An Overview of Python's Datatable package
Python library for efficient multi-threaded data processing, with the support for out-of-memory datasets.
If you are an R user, chances are that you have already been using the data.table package. Data.table is an extension of the data.frame package in R. It's also the go-to package for R users when it comes to the fast aggregation of large data (including 100GB in RAM).
The R's data.table package is a very versatile and a high-performance package due to its ease of use, convenience and programming speed. It is a fairly famous package in the R community with over 400k downloads per month and almost 650 CRAN and Bioconductor packages using it(source).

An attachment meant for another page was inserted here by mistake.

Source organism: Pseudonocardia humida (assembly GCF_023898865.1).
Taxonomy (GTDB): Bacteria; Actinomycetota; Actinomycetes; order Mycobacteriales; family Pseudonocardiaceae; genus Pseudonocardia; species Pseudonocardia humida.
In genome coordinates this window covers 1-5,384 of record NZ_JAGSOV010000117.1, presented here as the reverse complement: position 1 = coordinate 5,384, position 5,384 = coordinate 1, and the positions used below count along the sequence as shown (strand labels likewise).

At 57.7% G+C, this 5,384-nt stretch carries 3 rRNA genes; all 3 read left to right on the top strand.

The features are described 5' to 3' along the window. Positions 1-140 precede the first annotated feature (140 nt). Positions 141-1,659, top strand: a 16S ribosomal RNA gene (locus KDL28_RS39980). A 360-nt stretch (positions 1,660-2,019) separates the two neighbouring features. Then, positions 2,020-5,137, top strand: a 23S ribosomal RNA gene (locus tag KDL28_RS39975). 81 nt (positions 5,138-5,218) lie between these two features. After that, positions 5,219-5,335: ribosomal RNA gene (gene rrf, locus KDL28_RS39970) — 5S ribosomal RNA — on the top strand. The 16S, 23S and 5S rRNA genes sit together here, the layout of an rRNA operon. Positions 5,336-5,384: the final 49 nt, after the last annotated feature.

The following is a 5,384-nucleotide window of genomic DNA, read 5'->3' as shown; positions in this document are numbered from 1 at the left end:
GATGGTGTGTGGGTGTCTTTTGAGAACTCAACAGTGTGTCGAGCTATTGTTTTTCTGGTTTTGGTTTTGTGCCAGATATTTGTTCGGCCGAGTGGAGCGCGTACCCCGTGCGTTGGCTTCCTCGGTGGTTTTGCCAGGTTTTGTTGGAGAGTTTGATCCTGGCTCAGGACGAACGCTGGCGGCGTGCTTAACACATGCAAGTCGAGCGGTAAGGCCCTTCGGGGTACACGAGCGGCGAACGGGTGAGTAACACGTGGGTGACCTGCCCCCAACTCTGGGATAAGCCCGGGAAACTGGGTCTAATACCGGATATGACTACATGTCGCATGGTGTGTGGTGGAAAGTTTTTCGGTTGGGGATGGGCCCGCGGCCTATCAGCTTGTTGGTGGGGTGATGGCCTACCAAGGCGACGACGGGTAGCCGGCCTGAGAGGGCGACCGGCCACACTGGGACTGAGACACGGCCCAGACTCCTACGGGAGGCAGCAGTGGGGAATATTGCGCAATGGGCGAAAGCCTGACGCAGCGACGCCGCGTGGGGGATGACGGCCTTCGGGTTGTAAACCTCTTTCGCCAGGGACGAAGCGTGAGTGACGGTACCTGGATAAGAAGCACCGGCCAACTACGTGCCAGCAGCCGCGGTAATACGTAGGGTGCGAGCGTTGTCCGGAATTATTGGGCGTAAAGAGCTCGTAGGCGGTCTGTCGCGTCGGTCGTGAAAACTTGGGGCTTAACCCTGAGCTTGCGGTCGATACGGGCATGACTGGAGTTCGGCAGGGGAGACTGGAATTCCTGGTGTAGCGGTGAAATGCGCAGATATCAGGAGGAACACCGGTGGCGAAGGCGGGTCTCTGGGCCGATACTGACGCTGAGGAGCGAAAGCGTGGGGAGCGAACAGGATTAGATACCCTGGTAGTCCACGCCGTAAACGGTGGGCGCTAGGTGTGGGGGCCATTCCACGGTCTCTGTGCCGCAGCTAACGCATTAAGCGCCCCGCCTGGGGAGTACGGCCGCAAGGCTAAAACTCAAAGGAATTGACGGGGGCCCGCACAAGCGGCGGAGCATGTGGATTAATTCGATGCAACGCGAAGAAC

So, what is in it for the Python users? Well, the good news is that there also exists a Python counterpart to thedata.table package called datatable which has a clear focus on big data support, high performance, both in-memory and out-of-memory datasets, and multi-threaded algorithms. In a way, it can be called as data.table's younger sibling.
On MacOS systems installing datatable is as easy as
pip install datatable
On Linux you can install a binary distribution as
# If you have Python 3.5 pip install https://s3.amazonaws.com/h2o-release/datatable/stable/datatable-0.8.0/datatable-0.8.0-cp35-cp35m-linux_x86_64.whl # If you have Python 3.6 pip install https://s3.amazonaws.com/h2o-release/datatable/stable/datatable-0.8.0/datatable-0.8.0-cp36-cp36m-linux_x86_64.whl
On all other platforms a source distribution will be needed. For more information see Build instructions.